after each rule in CSS.
extension of the input file name (.js or .css) This option is required
if no input file has been specified. Otherwise, this option is only
required if the input file extension is neither 'js' nor 'css'.
If a supported character set is specified, the YUI Compressor will use it
to read the input file. Otherwise, it will assume that the platform's
default character set is being used. The output file is encoded using
the same character set.
Place output in file outfile. If not specified, the YUI Compressor will
default to the standard output, which you can redirect to a file.
Supports a filter syntax for expressing the output pattern when there are
multiple input files. ex:
java -jar yuicompressor.jar -o '.css$:-min.css' *.css
... will minify all .css files and save them as -min.css
Display informational messages and warnings.
Minify only. Do not obfuscate local symbols.
Preserve unnecessary semicolons (such as right before a '}') This option
is useful when compressed code has to be run through JSLint (which is the
case of YUI for example)
Disable all the built-in micro optimizations.
Note: If no input file is specified, it defaults to stdin.
The following command line (x.y.z represents the version number):
$ java -jar yuicompressor-x.y.z.jar myfile.js -o myfile-min.js
will minify the file
myfile.js and output the file
For more information on how to use the YUI Compressor, please refer to the documentation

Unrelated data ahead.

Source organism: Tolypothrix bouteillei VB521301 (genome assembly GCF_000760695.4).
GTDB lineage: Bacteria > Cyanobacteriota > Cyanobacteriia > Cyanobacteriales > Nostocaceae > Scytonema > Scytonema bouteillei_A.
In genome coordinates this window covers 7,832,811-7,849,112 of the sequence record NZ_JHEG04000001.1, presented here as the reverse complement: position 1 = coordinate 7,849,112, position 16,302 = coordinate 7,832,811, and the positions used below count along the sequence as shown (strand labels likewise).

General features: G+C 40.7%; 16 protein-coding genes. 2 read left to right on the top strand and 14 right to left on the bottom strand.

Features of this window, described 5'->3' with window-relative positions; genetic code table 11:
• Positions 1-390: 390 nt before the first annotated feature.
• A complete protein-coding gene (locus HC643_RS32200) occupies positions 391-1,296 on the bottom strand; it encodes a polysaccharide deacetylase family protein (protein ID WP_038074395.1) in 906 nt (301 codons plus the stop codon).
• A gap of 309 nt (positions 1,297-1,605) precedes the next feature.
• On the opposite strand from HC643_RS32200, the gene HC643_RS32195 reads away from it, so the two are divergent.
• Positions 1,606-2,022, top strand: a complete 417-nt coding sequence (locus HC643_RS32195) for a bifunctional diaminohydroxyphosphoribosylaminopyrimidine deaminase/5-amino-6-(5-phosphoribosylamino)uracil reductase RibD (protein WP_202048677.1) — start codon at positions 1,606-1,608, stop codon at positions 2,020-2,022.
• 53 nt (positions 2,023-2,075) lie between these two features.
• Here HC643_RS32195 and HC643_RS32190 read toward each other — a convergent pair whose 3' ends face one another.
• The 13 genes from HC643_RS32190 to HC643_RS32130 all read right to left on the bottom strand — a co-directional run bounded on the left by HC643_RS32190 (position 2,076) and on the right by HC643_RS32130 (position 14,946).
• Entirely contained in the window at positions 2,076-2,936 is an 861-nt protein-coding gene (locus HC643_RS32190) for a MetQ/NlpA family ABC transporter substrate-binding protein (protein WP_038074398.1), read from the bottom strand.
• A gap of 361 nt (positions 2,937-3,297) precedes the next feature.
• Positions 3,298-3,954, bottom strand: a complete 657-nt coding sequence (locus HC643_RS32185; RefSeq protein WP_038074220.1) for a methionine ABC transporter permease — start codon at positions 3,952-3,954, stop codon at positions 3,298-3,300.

included in the archive.
The charset parameter isn't always required, but the compressor may throw an error if the file's encoding is incompatible with the system's default encoding. In particular, if your file is encoded in utf-8, you should supply the parameter.
$ java -jar yuicompressor-x.y.z.jar myfile.js -o myfile-min.js --charset utf-8
Don't hesitate to use the
-voption. Although not a replacement for JSLint, it will output some helpful hints when it senses that something might be wrong with your code.
- If you wish to minify your files on the backend (also known as on-the-fly minification) instead of at build time, you will want to cache the minified files in memory for optimal performance (instead of minifying the same files over and over & minification is a time consuming process) Note that the YUI Compressor can easily be instantiated and used from a Java-based environment (Servlet).
Support & Community
YUICompressor is discussed on the on the YUICompressor Google Group.
Also be sure to check out YUIBlog for updates and articles about the YUI Library written by the library's developers.
Filing Bugs & Feature Requests
YUICompressor uses Github Issues to track issues.
- Helping the YUI Compressor, by Nicholas Zakas
- How to create a YUI Compressor MSBuild Task, by Nick Berardi
- Minification v Obfuscation, by Douglas Crockford
- Introducing the YUI Compressor, by YUI Compressor author Julien Lecomte
- JSMIN, by Douglas Crockford
- ShrinkSafe, aka The Dojo Compressor
- Packer, by Dean Edwards
- CompressorRater, by Arthur Blake